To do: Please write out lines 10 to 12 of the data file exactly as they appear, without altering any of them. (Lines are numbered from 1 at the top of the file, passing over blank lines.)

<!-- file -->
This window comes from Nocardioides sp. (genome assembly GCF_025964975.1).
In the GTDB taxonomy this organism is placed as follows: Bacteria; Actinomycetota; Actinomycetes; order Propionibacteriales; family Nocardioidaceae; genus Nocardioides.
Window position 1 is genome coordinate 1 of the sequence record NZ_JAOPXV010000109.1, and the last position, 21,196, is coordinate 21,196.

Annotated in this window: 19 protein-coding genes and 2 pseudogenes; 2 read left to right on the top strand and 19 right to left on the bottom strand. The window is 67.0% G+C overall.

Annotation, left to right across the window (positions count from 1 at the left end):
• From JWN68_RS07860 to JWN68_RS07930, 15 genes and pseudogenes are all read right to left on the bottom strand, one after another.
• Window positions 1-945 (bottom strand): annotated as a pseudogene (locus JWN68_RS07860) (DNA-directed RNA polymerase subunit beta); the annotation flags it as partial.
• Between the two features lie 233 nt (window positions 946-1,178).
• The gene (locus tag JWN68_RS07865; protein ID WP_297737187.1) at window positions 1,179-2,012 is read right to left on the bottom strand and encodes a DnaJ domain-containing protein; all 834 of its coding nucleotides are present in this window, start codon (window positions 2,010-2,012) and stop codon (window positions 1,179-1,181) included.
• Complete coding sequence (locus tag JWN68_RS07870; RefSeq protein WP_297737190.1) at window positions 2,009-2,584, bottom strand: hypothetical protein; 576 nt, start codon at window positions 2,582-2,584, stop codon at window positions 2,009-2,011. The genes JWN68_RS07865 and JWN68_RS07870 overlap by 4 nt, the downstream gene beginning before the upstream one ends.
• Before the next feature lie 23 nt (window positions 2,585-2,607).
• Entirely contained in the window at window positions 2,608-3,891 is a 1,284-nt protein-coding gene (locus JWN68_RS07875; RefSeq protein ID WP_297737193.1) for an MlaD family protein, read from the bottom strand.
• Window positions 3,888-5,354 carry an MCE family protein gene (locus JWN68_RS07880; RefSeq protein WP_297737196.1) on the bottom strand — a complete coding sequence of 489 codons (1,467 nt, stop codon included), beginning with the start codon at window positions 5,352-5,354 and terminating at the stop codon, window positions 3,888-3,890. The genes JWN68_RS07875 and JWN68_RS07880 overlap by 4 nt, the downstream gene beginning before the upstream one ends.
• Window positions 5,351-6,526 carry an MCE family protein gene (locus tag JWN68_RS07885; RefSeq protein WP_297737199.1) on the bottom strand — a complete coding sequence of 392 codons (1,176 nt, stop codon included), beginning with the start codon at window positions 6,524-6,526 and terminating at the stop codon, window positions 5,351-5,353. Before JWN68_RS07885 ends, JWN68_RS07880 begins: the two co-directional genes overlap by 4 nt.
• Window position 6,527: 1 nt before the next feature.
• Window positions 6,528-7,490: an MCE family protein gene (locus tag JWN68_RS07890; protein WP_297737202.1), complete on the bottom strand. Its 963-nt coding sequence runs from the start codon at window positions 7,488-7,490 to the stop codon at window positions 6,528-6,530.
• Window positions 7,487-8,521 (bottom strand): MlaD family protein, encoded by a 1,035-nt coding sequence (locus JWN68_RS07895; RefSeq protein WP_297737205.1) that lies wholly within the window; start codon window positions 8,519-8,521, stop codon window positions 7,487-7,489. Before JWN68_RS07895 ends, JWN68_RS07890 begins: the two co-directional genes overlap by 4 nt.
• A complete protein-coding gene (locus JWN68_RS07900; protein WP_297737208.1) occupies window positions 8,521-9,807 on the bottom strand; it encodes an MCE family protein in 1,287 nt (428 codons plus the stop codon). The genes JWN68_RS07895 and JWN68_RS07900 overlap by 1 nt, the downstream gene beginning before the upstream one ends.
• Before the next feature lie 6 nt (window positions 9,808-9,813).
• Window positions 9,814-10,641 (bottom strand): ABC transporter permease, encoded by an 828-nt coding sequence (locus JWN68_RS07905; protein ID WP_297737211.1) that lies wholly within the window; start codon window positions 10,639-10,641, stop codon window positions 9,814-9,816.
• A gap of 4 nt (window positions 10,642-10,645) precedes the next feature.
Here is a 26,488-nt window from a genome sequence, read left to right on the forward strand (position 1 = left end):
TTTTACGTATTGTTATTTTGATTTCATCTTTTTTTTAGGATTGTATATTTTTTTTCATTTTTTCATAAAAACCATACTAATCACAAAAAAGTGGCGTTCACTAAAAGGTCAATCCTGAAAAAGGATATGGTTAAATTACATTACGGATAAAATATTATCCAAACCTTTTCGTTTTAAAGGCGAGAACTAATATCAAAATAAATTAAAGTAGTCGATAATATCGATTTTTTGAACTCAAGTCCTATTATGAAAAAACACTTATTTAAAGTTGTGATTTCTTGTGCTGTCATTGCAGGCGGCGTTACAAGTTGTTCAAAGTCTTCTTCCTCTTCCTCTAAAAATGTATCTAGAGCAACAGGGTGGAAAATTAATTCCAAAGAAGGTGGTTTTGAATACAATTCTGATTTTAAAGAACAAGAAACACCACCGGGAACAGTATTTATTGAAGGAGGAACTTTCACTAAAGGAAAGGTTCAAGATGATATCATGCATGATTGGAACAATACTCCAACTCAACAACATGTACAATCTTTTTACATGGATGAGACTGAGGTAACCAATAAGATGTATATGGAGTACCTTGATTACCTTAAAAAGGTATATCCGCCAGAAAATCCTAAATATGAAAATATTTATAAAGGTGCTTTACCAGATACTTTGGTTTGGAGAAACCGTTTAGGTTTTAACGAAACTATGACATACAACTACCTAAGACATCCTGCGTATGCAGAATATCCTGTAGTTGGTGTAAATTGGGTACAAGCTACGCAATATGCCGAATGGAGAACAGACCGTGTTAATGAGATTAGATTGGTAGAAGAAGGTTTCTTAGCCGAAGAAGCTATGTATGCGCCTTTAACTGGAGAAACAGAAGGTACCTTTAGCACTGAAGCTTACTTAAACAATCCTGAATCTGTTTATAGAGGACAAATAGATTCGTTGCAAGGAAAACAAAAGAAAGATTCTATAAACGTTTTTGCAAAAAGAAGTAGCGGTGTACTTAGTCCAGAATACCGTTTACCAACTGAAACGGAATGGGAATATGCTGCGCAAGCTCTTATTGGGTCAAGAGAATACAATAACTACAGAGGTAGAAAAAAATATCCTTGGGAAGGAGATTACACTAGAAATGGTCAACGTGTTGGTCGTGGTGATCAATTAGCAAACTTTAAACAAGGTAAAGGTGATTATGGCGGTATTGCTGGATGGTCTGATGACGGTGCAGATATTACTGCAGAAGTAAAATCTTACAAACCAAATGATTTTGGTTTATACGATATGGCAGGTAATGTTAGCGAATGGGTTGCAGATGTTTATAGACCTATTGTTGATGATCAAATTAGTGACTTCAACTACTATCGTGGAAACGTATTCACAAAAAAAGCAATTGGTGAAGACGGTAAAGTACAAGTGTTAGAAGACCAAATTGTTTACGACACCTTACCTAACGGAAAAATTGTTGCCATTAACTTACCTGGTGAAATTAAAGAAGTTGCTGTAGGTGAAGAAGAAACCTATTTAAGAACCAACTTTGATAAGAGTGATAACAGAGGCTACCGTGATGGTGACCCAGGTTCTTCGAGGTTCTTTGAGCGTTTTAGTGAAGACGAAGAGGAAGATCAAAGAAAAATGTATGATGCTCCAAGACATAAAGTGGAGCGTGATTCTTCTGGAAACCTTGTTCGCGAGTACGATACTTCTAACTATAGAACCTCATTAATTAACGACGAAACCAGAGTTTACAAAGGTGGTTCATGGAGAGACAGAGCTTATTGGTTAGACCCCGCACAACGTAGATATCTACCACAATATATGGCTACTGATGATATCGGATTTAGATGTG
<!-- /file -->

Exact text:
• Complete coding sequence (locus tag JWN68_RS07870; RefSeq protein WP_297737190.1) at window positions 2,009-2,584, bottom strand: hypothetical protein; 576 nt, start codon at window positions 2,582-2,584, stop codon at window positions 2,009-2,011. The genes JWN68_RS07865 and JWN68_RS07870 overlap by 4 nt, the downstream gene beginning before the upstream one ends.
• Before the next feature lie 23 nt (window positions 2,585-2,607).
• Entirely contained in the window at window positions 2,608-3,891 is a 1,284-nt protein-coding gene (locus JWN68_RS07875; RefSeq protein ID WP_297737193.1) for an MlaD family protein, read from the bottom strand.